Speaker Pelosi said that she would not make any changes to the infrastructure bill in order to get Republican votes.
Speaker Pelosi was asked on CBS’s Face The Nation, “What you just laid out there just does have Republican support. It is the rest of the package that Republicans are large and largely objecting to. Can you trim it down to focus on the portions you outlined? Roads, bridges, and waterways?”
Speaker Pelosianswered, “No because infrastructure is about education, getting children healthily in school with separation, sanitation, ventilation. It is about investments in housing. Overwhelmingly the bill is about infrastructure in the traditional sense of the word. We also think in infrastructure there is a need for workforce development in order to have a workforce fully participating in how we go forward and child care so that women can be involved in that as well. So it is physical infrastructure. Is also human infrastructure involved. The figure they use is a ridiculous one to say it is just a small percentage of the bill. It is overwhelmingly what the legislation is about and some newer versions of why — how we build the infrastructure in a way that takes building back better. It means we are all going down the path together.”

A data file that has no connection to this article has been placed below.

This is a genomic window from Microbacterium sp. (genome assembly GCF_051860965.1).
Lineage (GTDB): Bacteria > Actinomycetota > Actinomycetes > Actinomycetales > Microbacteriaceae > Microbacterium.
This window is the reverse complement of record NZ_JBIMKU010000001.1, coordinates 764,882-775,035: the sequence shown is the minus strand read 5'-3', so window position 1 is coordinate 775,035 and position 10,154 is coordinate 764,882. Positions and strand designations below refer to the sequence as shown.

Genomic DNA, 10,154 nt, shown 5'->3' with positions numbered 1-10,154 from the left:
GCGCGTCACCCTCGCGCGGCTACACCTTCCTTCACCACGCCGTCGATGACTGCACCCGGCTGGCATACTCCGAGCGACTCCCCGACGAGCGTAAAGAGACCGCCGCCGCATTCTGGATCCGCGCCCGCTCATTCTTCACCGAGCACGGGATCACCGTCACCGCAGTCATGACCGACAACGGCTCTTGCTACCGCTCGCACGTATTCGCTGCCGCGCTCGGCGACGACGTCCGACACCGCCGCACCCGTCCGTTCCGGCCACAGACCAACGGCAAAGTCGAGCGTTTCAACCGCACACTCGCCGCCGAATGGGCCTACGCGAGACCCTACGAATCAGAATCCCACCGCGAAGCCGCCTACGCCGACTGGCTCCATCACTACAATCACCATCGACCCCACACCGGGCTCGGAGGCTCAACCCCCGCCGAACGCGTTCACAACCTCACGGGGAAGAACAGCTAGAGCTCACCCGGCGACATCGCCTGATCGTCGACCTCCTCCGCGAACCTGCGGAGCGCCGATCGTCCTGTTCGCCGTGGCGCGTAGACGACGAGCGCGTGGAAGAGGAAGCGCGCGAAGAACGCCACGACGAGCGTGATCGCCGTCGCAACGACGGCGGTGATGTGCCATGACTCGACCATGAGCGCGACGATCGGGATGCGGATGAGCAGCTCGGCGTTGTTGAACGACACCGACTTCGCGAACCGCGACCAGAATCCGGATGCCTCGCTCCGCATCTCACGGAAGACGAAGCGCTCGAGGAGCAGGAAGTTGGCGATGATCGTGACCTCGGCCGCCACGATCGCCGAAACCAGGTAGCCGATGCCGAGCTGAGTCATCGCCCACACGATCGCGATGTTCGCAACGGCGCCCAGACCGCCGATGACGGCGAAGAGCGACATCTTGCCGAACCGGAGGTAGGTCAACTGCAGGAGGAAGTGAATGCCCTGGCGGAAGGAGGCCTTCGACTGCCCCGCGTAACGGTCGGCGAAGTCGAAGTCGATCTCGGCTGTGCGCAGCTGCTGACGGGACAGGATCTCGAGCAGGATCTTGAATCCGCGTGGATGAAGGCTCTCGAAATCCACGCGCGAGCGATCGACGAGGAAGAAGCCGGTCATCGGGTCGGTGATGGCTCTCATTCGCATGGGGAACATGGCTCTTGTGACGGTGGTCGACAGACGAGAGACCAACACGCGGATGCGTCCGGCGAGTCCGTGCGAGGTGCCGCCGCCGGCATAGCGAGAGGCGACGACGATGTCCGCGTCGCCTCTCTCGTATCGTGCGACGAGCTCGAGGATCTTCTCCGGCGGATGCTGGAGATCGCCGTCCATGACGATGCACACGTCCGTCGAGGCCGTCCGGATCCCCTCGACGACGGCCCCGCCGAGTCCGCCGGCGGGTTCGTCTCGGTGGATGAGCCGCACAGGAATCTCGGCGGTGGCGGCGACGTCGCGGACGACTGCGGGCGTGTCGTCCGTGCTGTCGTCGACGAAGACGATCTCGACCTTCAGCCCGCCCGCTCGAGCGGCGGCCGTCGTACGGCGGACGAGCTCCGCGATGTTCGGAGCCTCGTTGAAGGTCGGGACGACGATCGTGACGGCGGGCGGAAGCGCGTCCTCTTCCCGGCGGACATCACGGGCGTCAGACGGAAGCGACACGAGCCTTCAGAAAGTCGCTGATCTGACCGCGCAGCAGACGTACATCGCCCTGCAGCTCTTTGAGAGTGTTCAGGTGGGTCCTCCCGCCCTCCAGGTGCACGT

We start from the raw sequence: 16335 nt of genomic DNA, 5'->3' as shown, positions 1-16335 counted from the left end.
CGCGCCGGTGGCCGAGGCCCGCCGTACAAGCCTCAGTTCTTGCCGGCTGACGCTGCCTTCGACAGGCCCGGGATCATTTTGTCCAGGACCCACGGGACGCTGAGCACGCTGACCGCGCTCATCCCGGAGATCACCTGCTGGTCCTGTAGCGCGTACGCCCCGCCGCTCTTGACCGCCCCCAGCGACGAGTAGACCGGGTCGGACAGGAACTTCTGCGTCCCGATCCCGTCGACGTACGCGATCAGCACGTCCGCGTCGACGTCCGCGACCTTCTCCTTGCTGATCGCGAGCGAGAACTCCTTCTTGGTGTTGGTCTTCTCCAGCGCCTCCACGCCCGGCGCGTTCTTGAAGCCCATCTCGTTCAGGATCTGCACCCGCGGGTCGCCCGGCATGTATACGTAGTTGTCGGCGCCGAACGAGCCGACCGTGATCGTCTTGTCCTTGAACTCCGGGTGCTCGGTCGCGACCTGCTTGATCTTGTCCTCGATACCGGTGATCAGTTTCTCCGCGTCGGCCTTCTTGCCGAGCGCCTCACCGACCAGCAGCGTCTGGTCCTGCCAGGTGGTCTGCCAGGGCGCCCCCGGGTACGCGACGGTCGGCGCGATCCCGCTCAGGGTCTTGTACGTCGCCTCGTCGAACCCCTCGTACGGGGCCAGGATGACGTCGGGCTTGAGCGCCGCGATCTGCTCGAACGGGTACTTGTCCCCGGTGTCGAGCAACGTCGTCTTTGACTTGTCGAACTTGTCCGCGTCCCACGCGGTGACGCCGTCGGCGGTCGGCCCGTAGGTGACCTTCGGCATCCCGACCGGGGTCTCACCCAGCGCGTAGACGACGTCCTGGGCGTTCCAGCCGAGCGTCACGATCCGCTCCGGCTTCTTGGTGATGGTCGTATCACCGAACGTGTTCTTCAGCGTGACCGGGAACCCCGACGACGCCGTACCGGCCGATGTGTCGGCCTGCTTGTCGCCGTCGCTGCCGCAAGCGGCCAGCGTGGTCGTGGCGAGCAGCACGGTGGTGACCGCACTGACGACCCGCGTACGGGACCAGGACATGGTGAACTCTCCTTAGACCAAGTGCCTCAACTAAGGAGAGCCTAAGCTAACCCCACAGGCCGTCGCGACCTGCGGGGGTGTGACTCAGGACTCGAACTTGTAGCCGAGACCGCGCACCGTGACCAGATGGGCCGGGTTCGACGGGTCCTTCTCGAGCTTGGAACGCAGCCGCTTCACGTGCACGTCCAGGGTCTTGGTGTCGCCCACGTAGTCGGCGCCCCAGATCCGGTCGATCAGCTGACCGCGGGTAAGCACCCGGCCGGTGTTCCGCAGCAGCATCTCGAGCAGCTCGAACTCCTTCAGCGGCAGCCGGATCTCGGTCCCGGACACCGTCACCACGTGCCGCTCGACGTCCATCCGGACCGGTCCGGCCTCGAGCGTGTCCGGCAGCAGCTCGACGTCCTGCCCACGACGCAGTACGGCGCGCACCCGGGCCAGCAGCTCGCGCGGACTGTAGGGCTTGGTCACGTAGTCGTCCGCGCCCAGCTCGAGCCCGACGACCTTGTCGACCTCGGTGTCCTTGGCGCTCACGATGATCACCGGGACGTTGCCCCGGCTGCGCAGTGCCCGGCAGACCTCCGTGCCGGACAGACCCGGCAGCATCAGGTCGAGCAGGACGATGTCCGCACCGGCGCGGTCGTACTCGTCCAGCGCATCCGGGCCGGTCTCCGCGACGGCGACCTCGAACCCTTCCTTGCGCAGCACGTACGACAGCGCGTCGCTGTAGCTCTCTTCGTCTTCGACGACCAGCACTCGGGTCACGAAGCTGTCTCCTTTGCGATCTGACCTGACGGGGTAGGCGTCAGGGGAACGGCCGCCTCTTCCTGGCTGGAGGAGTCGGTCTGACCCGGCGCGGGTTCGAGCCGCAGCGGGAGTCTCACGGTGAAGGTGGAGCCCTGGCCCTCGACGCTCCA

Speaker Pelosi knows that no House Democrat will vote against the infrastructure bill because it isn’t big enough or for any other petty reason. She’s got the votes to pass the bill.
Democrats learned an important lesson from watching Republicans operate during the Trump years. They have the power, and they are using it.
Democrats in Congress are doing big things, and it doesn’t matter if Republicans in Congress support what they are doing, so long as the American people do.
For more discussion about this story join our Rachel Maddow and MSNBC group.
Mr. Easley is the founder/managing editor, who is White House Press Pool, and a Congressional correspondent for PoliticusUSA. Jason has a Bachelor’s Degree in Political Science. His graduate work focused on public policy, with a specialization in social reform movements.
Awards and Professional Memberships
Member of the Society of Professional Journalists and The American Political Science Association